Maybe people didn't feel like I'd asked them personally and thought that someone else would give something. In addition, everyone who didn't reply to my post immediately (or open it in a separate tab) would probably never see it again because it would just disappear below all the new posts on their newsfeed.
Thinking further, I also wondered whether a reluctance to jump at the opportunity to participate in my "coffee challenge" might have to do with any the following factors:
- Did people feel they're already giving enough?
The fact is, I don't know which ones amongst my friends are giving to charities, or how much. So people might well feel they don't have any more money available to give or think they've done their bit.
- Did people feel that I wasn't respecting their choice of charity?
I myself constantly walk past people on the street trying sign me up for whichever charity they're recruiting for, but it feels like that's different – after all, I've made a careful study of which charities I want to contribute to, and how much and why. Was I operating on an unspoken assumption that I'd done the work and my friends might not have? Did I expect them to contribute to a charity of my choice without further ado because of that?
- Did I make people feel guilty rather than excited about an opportunity to help?
Maybe reminding people how poor others are and how even the price of a cup of coffee can make a difference makes them feel guilty rather than encouraging them. Did they feel like I was trying to take away their enjoyment of a nice cup of coffee? (Definitely not my intention – I like my coffee as much as the next person!) Maybe it's possible that by asking for donations, we may make people feel bad rather than encourage them to contribute and feel good about it?
- Was the contribution I asked for so small that it felt like it didn't matter?
Maybe asking for just a few dollars doesn't make people feel like their contribution will have an impact and they think: Why bother? I've heard that people tend to feel they've made an impact when there's more of a personal sacrifice involved. I didn't take this into account as it runs counter to my own intuition – I'm happy to contribute a few dollars as long as nobody asks me to invest a lot of time and effort; it feels much easier to me, but I guess I'm just lazier than my friends!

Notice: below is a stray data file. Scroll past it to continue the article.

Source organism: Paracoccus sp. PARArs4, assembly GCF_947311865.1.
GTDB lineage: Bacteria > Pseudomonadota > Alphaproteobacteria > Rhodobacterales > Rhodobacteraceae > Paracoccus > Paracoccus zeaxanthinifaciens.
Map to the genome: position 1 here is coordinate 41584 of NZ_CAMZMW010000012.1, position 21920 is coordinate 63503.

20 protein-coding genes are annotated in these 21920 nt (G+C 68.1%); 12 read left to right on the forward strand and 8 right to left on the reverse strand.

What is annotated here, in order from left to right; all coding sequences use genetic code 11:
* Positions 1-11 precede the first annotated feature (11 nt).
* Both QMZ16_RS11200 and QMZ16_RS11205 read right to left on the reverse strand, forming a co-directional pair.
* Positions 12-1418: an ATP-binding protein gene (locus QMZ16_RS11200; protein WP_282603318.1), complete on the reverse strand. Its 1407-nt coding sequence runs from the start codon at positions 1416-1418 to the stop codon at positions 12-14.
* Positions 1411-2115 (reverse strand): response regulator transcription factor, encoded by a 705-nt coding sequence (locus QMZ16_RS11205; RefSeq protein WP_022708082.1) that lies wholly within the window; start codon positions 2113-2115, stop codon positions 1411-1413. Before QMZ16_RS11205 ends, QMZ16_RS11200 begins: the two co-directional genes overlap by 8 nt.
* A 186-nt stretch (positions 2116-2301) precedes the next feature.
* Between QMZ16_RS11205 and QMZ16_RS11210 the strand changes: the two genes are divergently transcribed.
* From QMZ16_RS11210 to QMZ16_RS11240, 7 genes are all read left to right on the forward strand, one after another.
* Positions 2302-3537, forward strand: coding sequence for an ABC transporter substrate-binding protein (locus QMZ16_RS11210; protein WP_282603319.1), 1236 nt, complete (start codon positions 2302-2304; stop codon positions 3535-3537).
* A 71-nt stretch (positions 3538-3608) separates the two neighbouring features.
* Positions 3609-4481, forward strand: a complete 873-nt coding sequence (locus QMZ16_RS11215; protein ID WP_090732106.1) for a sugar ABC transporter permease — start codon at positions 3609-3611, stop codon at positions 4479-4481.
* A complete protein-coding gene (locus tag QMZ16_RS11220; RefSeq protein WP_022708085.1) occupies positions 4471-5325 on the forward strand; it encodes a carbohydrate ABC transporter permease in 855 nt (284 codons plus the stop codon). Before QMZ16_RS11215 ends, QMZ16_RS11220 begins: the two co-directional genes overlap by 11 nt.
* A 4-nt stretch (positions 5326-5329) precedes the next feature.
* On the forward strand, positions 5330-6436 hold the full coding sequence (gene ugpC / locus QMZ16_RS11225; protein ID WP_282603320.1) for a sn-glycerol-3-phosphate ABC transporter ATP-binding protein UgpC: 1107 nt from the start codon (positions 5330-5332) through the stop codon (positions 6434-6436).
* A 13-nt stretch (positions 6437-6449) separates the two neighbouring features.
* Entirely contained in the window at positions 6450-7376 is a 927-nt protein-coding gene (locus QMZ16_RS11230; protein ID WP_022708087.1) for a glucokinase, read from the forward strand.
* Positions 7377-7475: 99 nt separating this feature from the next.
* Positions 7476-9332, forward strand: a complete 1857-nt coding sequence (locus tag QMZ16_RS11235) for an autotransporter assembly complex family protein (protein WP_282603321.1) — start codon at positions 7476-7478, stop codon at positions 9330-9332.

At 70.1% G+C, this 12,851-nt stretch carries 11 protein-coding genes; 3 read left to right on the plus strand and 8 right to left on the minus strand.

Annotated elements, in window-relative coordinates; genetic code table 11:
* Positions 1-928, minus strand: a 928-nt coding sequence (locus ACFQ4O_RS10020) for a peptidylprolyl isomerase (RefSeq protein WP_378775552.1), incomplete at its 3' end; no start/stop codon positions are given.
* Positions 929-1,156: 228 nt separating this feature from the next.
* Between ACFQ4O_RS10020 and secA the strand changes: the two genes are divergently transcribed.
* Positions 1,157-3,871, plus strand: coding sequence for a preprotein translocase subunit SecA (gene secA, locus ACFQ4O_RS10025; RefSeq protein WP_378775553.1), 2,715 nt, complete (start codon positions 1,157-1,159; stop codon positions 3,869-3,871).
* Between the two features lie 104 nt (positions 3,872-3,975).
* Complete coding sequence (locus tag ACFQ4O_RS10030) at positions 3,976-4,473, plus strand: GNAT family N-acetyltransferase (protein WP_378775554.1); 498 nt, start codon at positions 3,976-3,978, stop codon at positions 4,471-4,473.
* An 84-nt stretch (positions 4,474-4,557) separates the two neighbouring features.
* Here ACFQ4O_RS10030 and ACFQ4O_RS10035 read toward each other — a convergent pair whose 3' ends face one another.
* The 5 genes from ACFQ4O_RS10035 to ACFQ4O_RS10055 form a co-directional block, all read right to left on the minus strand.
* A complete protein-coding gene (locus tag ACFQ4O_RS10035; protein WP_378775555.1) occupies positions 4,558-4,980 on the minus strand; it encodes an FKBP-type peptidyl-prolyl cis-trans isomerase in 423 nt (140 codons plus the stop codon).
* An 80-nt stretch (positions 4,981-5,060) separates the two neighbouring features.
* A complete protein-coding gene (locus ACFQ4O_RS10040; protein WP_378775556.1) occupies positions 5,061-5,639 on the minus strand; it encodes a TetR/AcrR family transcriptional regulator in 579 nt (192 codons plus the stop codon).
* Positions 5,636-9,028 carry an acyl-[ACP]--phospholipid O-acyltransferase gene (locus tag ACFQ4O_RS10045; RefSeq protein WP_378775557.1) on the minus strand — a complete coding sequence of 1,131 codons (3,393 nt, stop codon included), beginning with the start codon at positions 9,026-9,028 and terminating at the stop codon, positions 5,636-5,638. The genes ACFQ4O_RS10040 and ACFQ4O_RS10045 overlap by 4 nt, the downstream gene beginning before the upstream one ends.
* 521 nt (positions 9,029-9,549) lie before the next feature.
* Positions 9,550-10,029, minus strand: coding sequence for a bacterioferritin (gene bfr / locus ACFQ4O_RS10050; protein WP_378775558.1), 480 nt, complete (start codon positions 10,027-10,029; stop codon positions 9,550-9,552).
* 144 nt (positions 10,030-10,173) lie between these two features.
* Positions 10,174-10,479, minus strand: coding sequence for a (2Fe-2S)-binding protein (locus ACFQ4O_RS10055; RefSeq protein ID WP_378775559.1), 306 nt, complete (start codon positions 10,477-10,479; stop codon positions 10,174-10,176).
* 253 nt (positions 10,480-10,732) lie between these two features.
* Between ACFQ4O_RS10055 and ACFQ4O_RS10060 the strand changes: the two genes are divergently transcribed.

- Did people feel I wasn't making enough of an effort myself?
Photo credit: Kevin Dooley, Creative Commons License
Even though I'd pledged to match donations up to AUD 400, there wasn't any other sacrifice on my part involved: I wasn't walking, biking or doing anything else apart from contributing money. Doing something extraordinary like the 100km charity walk two of my friends have done is probably more impressive than simply leaning back and matching donations, and it may get people more excited about giving.
These are just some of the things I reflected on when I started my fundraising experiment. I'll be talking about the strategies that worked for me in my next blog post, but meanwhile I'm very interested to hear from all of you: What are your experiences with fundraising? What are your best ideas for getting friends and family to contribute?
 Please note that Hearts to Harmony isn't one of the charities recommended by The Life You Can Save, so if you are considering making a donation to them, do your own research on how your donation will be used.